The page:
image of a girl's calf with a tattoo

Teens and Tattoos: What Parents Need to Know

Americans love their ink. One in five have at least one tattoo, and the numbers are higher among young adults, with one-third of those under the age of 35—and 40% of millennials—wearing one. So, it’s not surprising that teenage interest in tattoos is on the rise. But before your teen makes the tattoo decision, there are several things they (and you) should know.

Tattoos carry risk

This shouldn’t be surprising. Tattoo artists use rapidly-vibrating needles to inject ink into deep layers of skin. There is quite a bit of bleeding, which raises the risk of bacterial skin infection and the transmission of blood-borne pathogens, such as HIV/AIDS and Hepatitis B/C. Of course, there are ways to minimize these risks. Tattoo parlors should be well-lit and as clean as a dentist’s office, and the artist should be a trained professional, always using brand-new sterile needles and never reusing ink from one client to the next.

Another risk teens should know about is pain. Sometimes the discomfort is mild, but other folks experience significant pain, and it can last a long time and over many sessions, depending on the detail and complexity of the tattoo. Ink allergies and large scars are possible, and ink-stained skin can hide the beginning stages of cancer, resulting in delayed diagnosis and poor outcomes.

Because of these risks, teenagers interested in getting a tattoo should talk about it with their parents. In fact, some states and cities require a parent’s signed consent before the procedure. The reason for this discussion is not to talk teens out of it, but rather walk them through risks and benefits and make an informed decision together.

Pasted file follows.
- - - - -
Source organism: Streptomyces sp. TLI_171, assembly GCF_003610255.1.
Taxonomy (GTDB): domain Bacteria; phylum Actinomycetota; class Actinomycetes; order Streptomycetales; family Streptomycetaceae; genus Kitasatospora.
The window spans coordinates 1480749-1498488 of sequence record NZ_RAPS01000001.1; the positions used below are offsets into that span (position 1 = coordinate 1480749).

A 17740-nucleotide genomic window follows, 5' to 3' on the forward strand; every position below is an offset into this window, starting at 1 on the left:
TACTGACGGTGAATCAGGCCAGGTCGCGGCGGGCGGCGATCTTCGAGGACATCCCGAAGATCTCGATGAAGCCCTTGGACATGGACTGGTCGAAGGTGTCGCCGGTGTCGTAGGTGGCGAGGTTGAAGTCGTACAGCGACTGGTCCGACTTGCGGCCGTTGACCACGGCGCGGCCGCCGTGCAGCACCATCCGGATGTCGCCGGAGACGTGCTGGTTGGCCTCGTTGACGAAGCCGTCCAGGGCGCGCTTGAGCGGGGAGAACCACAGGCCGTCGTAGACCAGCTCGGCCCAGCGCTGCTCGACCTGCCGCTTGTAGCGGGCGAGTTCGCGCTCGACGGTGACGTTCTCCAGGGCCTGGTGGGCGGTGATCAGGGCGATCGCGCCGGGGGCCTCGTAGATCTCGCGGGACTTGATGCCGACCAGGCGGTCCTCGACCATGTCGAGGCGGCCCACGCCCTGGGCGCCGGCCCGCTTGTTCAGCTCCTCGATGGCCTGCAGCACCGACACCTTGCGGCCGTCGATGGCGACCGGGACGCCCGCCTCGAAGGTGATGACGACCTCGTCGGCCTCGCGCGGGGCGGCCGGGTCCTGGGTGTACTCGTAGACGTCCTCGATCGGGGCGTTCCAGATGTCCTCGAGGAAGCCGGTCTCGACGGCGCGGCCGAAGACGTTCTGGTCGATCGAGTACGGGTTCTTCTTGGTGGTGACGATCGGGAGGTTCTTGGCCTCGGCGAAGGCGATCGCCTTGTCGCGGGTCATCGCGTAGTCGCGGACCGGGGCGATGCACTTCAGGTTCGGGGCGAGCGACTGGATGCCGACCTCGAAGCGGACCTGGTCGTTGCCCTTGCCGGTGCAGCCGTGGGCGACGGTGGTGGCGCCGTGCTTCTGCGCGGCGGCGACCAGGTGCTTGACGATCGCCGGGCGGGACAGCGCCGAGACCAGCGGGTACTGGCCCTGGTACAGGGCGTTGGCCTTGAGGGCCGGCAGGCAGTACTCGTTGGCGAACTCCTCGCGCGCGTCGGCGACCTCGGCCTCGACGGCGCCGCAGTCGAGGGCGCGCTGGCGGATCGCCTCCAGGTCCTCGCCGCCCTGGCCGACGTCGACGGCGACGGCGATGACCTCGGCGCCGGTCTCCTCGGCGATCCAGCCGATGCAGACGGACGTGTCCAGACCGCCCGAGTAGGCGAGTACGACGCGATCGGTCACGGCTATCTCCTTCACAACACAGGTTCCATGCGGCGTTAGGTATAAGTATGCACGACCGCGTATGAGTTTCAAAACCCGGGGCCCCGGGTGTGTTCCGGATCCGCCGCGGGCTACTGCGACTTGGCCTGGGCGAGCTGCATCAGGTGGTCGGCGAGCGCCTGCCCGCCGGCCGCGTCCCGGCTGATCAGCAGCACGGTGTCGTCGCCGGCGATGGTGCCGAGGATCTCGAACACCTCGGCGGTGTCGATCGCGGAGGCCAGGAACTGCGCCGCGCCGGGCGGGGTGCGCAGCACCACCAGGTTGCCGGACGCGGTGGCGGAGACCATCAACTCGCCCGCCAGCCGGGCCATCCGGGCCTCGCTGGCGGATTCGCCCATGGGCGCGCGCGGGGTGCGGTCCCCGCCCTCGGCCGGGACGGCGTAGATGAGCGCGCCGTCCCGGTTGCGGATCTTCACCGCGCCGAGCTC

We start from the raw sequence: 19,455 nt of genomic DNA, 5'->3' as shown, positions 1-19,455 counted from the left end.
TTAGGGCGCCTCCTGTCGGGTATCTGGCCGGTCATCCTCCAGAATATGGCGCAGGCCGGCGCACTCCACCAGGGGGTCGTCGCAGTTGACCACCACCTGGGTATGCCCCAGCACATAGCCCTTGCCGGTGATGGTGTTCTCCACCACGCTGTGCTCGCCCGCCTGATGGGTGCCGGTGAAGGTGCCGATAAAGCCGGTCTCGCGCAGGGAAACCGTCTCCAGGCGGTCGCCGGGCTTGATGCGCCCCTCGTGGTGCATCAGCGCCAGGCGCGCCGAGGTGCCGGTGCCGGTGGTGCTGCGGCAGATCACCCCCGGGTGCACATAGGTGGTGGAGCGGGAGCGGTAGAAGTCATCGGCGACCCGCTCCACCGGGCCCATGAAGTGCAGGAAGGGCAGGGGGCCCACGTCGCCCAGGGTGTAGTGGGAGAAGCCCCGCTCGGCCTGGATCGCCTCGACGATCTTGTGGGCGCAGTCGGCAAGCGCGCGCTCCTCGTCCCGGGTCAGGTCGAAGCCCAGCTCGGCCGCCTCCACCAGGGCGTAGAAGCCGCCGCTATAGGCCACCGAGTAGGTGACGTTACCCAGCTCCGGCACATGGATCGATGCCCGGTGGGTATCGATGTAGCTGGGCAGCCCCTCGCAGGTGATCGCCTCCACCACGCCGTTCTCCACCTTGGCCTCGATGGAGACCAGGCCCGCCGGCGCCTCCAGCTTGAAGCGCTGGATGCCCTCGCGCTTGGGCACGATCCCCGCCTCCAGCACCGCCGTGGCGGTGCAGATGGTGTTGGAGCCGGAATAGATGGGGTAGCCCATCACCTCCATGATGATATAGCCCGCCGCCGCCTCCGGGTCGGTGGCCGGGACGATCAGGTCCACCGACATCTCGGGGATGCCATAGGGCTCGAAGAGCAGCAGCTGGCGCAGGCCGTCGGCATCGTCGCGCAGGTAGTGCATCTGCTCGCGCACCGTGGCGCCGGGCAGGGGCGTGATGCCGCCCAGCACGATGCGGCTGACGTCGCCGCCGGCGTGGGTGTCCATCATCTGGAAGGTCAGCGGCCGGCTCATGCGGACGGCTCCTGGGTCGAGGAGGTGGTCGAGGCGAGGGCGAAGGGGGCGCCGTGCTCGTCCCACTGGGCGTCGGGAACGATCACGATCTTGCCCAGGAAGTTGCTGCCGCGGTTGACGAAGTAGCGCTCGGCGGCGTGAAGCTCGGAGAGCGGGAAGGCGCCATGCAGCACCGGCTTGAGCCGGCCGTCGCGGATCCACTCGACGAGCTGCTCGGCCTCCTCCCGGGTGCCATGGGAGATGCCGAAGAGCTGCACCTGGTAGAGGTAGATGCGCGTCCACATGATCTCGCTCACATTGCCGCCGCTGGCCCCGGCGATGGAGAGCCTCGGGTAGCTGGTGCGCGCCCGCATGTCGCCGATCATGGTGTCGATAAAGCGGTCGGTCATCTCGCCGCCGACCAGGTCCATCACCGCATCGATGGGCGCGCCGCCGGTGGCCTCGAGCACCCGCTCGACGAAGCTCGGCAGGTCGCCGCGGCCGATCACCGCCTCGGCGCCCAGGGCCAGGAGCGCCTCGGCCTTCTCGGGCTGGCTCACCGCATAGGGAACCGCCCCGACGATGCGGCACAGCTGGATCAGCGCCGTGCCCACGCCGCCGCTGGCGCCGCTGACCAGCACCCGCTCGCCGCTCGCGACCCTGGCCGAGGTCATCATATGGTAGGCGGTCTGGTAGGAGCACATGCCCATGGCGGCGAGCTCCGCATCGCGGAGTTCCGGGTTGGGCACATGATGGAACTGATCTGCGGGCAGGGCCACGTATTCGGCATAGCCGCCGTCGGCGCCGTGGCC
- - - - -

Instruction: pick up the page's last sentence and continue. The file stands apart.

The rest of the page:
Home tattoo kits are NOT recommended

Leave the art of tattooing to the professionals! The risks are real, and they are magnified with home tattoo kits. Many states require tattoo artists to complete rigorous skills and safety training. They are certified in the use of sterile technique and preventing blood-borne infections, and their businesses are routinely inspected for compliance with safety guidelines. Home tattoo kits lack any sort of oversight, and despite it being illegal in many jurisdictions to sell these kits to minors, they still make their way into the hands of teenagers. Needles are shared, skin is disfigured and serious infections result.

Tattoos are (usually) permanent

Tattoo regret is common. Teens may be tempted to stain the name of a boyfriend or girlfriend into their skin, but all too often, the ink outlasts the relationship. And while it is possible to alter a tattoo down the road, the process is not easy nor cheap, and the desired result may not be achieved. Talk with a dermatologist if you wish to remove an unwanted tattoo, and avoid do-it-yourself removal kits, which are not regulated by the FDA and may contain caustic acid.

At the end of the day

Tattoos aren’t completely bad. In fact, millions of Americans safely endure the process and love the result. However, when it comes to teenagers, risky choices can lead to unwanted consequences, and it’s best to have a parent willing to help weigh risk against benefit before making the decision.

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Mike Patrick, MD
Dr. Mike is an emergency medicine physician at Nationwide Children’s and host of PediaCast, our pediatric podcast for moms and dads. Each week, PediaCast covers news parents can use, answers listener questions, and delivers interviews with pediatric experts on a variety of topics. Dr Mike is also an Assistant Professor of Pediatrics at The Ohio State University College of Medicine, where he serves as a faculty advisor for medical students. On the home front, he is married with two kids: a college-aged daughter and a son in high school. Prior to working in the emergency department, Dr Mike spent 10 years in a busy private practice, a time he says most prepared him for the practical advice he shares on PediaCast. Dr Mike also has an interest in roller skating. He learned to walk with skates on his feet, and his first job (age 10) was as a disc jockey at his hometown roller skating rink. He has also worked as a DJ at two radio stations, experiences which further prepared him to host our podcast!

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